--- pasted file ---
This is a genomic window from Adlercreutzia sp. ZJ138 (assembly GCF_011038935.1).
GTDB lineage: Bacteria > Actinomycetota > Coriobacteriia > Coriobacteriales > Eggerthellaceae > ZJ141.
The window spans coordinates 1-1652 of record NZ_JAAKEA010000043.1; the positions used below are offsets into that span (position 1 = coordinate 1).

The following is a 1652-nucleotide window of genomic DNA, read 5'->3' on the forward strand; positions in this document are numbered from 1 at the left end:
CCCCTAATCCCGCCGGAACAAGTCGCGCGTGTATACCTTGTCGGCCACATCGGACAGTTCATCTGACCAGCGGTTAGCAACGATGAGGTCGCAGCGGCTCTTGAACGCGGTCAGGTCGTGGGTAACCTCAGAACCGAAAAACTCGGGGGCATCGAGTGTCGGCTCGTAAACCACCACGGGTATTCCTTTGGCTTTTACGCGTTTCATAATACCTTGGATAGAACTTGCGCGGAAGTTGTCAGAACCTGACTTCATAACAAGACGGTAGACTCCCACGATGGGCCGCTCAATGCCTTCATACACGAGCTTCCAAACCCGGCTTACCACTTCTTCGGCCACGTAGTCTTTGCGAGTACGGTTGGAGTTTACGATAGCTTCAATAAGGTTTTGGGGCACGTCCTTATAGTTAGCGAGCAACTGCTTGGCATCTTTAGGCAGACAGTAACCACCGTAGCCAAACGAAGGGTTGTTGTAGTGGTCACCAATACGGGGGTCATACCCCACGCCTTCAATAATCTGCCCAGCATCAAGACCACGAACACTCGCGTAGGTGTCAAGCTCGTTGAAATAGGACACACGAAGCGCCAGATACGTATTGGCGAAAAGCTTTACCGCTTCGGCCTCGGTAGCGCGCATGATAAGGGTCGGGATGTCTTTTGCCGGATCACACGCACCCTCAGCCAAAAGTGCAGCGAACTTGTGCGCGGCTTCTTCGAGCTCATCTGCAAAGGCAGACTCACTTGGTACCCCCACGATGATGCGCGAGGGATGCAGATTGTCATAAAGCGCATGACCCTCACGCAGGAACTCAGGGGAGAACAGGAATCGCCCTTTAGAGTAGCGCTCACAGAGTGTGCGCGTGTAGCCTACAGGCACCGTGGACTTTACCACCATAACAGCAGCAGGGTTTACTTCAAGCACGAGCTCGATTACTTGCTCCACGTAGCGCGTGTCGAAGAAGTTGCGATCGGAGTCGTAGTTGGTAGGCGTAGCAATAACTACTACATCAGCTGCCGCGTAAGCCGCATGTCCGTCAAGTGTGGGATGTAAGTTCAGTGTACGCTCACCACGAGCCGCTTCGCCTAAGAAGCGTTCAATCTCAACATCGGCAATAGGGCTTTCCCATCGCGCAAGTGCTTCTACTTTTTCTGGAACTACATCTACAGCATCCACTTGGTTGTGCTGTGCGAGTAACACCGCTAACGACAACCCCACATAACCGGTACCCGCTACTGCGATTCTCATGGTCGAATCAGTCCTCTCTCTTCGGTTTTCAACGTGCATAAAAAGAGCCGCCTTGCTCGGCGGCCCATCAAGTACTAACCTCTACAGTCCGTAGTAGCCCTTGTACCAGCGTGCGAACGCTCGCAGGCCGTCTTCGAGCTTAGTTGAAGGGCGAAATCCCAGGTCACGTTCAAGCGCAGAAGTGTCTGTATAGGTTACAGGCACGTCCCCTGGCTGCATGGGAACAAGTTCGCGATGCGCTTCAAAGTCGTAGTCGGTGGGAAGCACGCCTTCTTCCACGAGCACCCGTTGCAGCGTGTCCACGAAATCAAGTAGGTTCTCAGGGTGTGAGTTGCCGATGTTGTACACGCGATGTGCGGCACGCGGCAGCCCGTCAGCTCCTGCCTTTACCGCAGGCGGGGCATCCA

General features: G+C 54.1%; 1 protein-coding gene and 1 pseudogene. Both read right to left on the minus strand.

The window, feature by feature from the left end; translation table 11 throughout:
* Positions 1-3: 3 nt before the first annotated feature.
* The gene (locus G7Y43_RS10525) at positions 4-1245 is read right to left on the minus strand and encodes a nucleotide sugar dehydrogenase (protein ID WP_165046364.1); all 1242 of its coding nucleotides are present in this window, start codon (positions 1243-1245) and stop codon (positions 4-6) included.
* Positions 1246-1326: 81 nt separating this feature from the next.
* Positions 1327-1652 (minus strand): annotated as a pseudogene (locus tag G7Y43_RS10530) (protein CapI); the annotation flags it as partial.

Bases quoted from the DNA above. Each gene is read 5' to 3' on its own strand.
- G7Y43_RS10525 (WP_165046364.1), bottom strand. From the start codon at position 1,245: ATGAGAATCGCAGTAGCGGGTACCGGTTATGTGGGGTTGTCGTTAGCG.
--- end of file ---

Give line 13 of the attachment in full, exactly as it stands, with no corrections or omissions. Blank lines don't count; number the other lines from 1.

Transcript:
- G7Y43_RS10525 (WP_165046364.1), bottom strand. From the start codon at position 1,245: ATGAGAATCGCAGTAGCGGGTACCGGTTATGTGGGGTTGTCGTTAGCG.